The yard was very large and bordered on two sides by stables. At one side, the farm horses came home to rest, and opposite them lived the brougham and phaeton horses, and a couple or so of hunters. Sounds of whistling and hissing were constant here and restless horses stamped the stones. A shrubbery full of trees abutted on the yard from which it was divided by a low wall and iron railings. Two little green gates opened from it. Here the peacocks roosted. It lay at the back of the Old House which faced the village street. Jacob Gibson sat in a kind of coach-house near the stables, making and mending harness for the farm horses.

Opposite the shrubbery were the hen-houses, each with its little yard. Then the ivy-covered wall, then the gates, large and small. A little green one in the ivy, and a large white wicket one, large enough to admit a horse and cart. For the small one, Dan held the key, and so was omnipotent about the entrance to this Eden. On entering, one saw first little box beds in a pattern, then the broad avenue leading to a round central bed of moss roses. From this, other paths diverged, the central one leading through a row of arches to the greenhouse with its domed roof and gay flower bed. On each side extended the vineries, and the beds in front which held the roots of the vines were broadcast with mignonette. There was a perpetual humming of bees from the hives opposite among rows of red and yellow stiffly quilled dahlias.

Follow up a low flight of steps at the right hand vinery door and descend again into the grass garden, reaching to the river and with groups of rhododendrons, and a sumach tree with lovely colours in autumn. Here an arbour with little green painted tables and chairs made a lovely ‘house’ for the children. A colony of rooks from the Mill Walk cawed over their nest-building in spring, and broken eggshells and unfortunate little squabs were found in the walk beneath. The two parts of the garden lay at right angles.

Entering by the little gate again, grass paths to the left centred in a round pond full of weeds, lilies and stickle-backs, while tiny frogs leaped from the edges into the water when disturbed. Near the pond an old standard pear-tree dropped sweet little pears into a bed of Solomon seal. Wasps abounded. The walls bordering other grass paths were patterned with fruit trees, but these were taboo to the children.

Outside these walls an overflow from the mill dam joined the river. There was great variety in the low garden. The standard fruit trees were old. One plum had a cavity low down like a fairies’ parlour, carpeted with fine touchwood and decked with transparent lumps of gum. Another had been chosen as a nesting-place and a bird and a child had a mutual fright, when a face peered in, and a flurry of feathers dashed out. All this large extent of grass walks, flower beds, and greenhouses were kept in order by old Dan Morgan and a long loose-limbed Hughie O’Prey. I do not know how it was done. No lawn mowers, nor modern helps to tidiness.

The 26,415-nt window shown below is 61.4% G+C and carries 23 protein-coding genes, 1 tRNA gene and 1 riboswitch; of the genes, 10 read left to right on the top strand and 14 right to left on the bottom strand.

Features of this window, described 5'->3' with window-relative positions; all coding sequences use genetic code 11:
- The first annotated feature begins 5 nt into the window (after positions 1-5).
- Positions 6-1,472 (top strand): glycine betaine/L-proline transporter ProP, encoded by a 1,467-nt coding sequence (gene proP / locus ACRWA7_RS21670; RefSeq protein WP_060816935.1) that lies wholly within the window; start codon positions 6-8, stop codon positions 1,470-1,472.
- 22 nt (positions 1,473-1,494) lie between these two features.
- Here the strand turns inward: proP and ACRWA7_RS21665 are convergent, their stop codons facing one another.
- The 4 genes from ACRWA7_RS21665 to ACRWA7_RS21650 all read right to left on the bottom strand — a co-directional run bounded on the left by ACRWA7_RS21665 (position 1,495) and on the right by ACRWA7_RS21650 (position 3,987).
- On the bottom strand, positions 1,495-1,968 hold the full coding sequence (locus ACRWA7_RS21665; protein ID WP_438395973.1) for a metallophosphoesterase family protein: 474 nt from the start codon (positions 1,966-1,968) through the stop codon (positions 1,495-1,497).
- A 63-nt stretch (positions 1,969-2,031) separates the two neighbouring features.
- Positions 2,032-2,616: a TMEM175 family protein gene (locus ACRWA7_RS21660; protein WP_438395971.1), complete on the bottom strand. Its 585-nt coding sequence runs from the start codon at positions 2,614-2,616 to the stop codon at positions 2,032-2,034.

It is hard to assess happiness. In these old days, a man was his own master in his shop, or worked at his forge, or cultivated his garden, doing his own job and teaching his helpers. He would never be dismissed unless for some serious fault. He had his own house, quite devoid of all conveniences now thought necessary. No inside sanitation. A common pump at some distance! A mud floor, and white-washed walls. They brought up healthy children and it was their own home, not shared with others. No old-age pensions – no maternity benefit – no doles for children. The only insurance, I think, was for burial. Then, as to amusements – no cinemas! Sometimes a circus – holidays – a Mill one, always the Twelfth, and the Fair-Day.

There was more drunkenness in those days than one sees now. The people were more independent, hardier, and harder workers. I cannot judge if there was more content, but there was less restlessness, and more small interests in their surroundings. No general ill-feeling about those better off than themselves with whom there was a great deal of neighbourliness. The old order is always changing for better or for worse in different ways, but, I think, this Age too much mechanised for happiness. The pride in skill and attainment cannot exist while only tending machines, or making some small part of an unknown design.

One thing I do know, these past days with their infinite variety and human intercourse were happy days for the children who ran in and out following their fancy. Let us leave them with kind Henry Morrison at his forge and grumpy old Dan in his garden. All have vanished and belong to a world of dreams and remembrances, brighter and more vivid than the present. M. Duffin. June 16th 1948.

Extract from Mrs Duffin’s diary – August 3rd 1947

I had a lovely drive and saw Scrabo and Strangford Lough. A sadder sight at Comber. The Square House empty and blinded with creepers. The Old House neglected and a cinema next door. Uraghamore turned into two shops. The front garden a grassy desert. Well, changes must come and I shall see them always as they were. The present is no matter. I had the happy days there. They cannot change. I can hear the creak of the garden gate as my father opens it, see old Peggy Nesbitt with her bag of freestone sitting on the shrubbery steps in the sun, and old Grouse at the Old House gate, and Aunt-Mama pouring out tea from the big silver tea-pot while morning chat goes on.